Development bank boss should have disclosed investment in Welsh firm he chairs says Plaid Cymru

Chief executive of the Development Bank of Wales, Giles Thorley, didn’t disclose to his board and the Welsh Government that his appointment as chairman of Zip World also had a condition of him having to invest in a personal capacity.

While the development bank doesn’t require staff to declare investments made in a personal capacity, and Mr Thorley has acted appropriately, Plaid Cymru leader said Adam Price, who has already called on the First Minister to conduct a review of the governance arrangements of the developments bank – which is wholly-owned by the Welsh Government as its sole shareholder – said at the very least the board should have been informed when Mr Thorley was seeking approval for his appointment to Zip World in February 2019.

The Welsh Government is a co-funder of the £1.2bn City Deal for the Cardiff Capital Region, alongside the UK Government.

Last year Zip World secured a £4.5m loan from the City Deal for its now operational attraction at the former Tower Colliery in the Cynon Valley.

As revealed recently Mr Thorley has also made a personal equity investment in Cardiff start-up Lovetovisit. Again, under the governance arrangements of the development bank, this personal investment didn’t need to be disclosed to the board before the investment was made. The development bank declined to reveal the amounts invested by Thorley into the two firms. However, he is a small minority equity holder in both cases.

Mr Price said: “The practice of allowing the chief executive of the development bank, to make personal investments in Welsh-based companies is highly questionable given the obvious potential for perceived conflict of interest when these companies are in receipt of Welsh Government money as has happened with Zip World through the Cardiff Capital Region.

“At the very least the Welsh Government should insist that prior approval is sought from the board, as otherwise senior executives at the bank are effectively making judgements on their own account without any proper accountability.”

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Mr Price said that if the condition of his appointment as chairman of Zip World of having to make a personal investment had been revealed to the board of the development bank and the Welsh Government before agreeing the role, “it clearly would have been a material factor in their decision making.”

A spokesperson for the development bank said: “There was no need for the board to be informed of the investment as it was a personal and private matter. The development bank had no active involvement with the company and the only interest which needed to be managed was the time commitment, the matter of the investment did not require board consideration.”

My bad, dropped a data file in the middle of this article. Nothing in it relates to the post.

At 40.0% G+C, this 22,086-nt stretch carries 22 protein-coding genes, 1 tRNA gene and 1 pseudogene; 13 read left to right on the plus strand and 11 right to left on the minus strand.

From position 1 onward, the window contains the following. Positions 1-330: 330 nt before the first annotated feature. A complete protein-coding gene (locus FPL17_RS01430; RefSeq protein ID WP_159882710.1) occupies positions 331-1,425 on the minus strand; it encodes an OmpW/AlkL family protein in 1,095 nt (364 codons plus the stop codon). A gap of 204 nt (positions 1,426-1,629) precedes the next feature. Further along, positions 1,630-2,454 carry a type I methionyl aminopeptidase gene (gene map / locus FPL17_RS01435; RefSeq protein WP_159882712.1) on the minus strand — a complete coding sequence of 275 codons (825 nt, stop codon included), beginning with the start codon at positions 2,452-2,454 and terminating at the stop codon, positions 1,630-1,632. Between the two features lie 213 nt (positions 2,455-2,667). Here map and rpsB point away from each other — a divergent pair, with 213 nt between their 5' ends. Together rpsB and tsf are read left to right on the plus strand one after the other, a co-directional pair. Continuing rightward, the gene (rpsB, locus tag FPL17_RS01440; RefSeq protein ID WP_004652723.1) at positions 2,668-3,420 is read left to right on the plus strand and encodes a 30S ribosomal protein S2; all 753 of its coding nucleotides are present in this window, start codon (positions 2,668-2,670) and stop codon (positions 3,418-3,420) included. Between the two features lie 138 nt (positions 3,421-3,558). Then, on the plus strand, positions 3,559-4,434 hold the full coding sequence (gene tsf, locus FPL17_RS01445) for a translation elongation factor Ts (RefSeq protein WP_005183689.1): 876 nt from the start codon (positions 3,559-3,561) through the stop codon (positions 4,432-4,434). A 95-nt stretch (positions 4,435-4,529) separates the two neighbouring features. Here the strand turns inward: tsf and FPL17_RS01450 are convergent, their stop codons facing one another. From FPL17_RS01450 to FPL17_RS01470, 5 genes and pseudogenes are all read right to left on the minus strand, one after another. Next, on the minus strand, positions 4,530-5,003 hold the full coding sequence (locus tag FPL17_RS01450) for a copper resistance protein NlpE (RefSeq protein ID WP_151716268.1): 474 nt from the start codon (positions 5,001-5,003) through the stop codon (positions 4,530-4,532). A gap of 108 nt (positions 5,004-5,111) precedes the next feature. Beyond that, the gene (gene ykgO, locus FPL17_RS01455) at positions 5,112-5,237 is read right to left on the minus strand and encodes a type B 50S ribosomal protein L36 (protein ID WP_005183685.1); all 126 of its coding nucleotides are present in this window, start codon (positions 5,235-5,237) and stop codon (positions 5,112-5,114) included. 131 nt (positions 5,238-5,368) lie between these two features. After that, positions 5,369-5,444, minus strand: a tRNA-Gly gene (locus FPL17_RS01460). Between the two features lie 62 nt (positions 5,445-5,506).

A Welsh Government spokesperson said: “Following the approval by the then Economy Minister (Ken Skates) that Mr Thorley could take up the position on the board of Zip World, the matter of his personal investment did not need to be declared or discussed with Welsh ministers since no conflict of interest was present.”

It said that if the development bank had an active involvement with Zip World at the time, then the appointment of Mr Thorley and any related investment would not have progressed.

On the Welsh Government’s involvement in the City Deal it said: “The Welsh Government does not approve individual investments as part of the City Deal. This is the responsibility of the Cardiff Capital Region Cabinet. The Welsh Government, together with the UK Government, approves the City Deal framework at a programme level only.”

Zip World received a £50,000 micro loan from Finance Wales – the predecessor to the development bank – in December 2016 which was repaid in full in June 2017. The company has not had a loan from the development bank.

The development bank were asked to provide a copy of the declaration of interests of its directors. It responded: “We do not routinely publish the board of directors’ declaration of interests.” A Freedom of Information request has now been lodged by BusinessLive.

Mr Price said: “The Welsh Government should also insist that the register of interests of senior executives is published and updated regularly. “

Many publicly funded bodies in Wales, such as Transport for Wales, disclose online the declaration of interests of its executives.

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